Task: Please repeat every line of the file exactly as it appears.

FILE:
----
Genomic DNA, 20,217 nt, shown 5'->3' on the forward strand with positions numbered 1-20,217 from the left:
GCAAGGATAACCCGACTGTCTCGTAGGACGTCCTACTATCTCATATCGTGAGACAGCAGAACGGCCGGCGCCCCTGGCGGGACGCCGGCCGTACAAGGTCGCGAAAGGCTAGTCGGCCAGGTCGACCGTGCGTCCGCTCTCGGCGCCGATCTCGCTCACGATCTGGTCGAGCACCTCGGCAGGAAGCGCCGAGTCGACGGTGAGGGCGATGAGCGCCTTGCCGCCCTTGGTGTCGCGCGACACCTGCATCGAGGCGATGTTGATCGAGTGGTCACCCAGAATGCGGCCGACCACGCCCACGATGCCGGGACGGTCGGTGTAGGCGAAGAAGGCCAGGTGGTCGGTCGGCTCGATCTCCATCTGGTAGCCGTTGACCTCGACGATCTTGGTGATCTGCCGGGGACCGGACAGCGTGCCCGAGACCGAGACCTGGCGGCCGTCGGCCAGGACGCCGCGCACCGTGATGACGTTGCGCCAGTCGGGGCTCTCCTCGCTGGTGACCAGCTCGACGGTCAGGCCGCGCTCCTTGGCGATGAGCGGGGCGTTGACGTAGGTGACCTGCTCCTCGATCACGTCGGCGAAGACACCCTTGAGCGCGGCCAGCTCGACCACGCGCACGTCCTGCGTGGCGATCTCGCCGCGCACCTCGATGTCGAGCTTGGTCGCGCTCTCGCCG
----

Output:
Genomic DNA, 20,217 nt, shown 5'->3' on the forward strand with positions numbered 1-20,217 from the left:
GCAAGGATAACCCGACTGTCTCGTAGGACGTCCTACTATCTCATATCGTGAGACAGCAGAACGGCCGGCGCCCCTGGCGGGACGCCGGCCGTACAAGGTCGCGAAAGGCTAGTCGGCCAGGTCGACCGTGCGTCCGCTCTCGGCGCCGATCTCGCTCACGATCTGGTCGAGCACCTCGGCAGGAAGCGCCGAGTCGACGGTGAGGGCGATGAGCGCCTTGCCGCCCTTGGTGTCGCGCGACACCTGCATCGAGGCGATGTTGATCGAGTGGTCACCCAGAATGCGGCCGACCACGCCCACGATGCCGGGACGGTCGGTGTAGGCGAAGAAGGCCAGGTGGTCGGTCGGCTCGATCTCCATCTGGTAGCCGTTGACCTCGACGATCTTGGTGATCTGCCGGGGACCGGACAGCGTGCCCGAGACCGAGACCTGGCGGCCGTCGGCCAGGACGCCGCGCACCGTGATGACGTTGCGCCAGTCGGGGCTCTCCTCGCTGGTGACCAGCTCGACGGTCAGGCCGCGCTCCTTGGCGATGAGCGGGGCGTTGACGTAGGTGACCTGCTCCTCGATCACGTCGGCGAAGACACCCTTGAGCGCGGCCAGCTCGACCACGCGCACGTCCTGCGTGGCGATCTCGCCGCGCACCTCGATGTCGAGCTTGGTCGCGCTCTCGCCG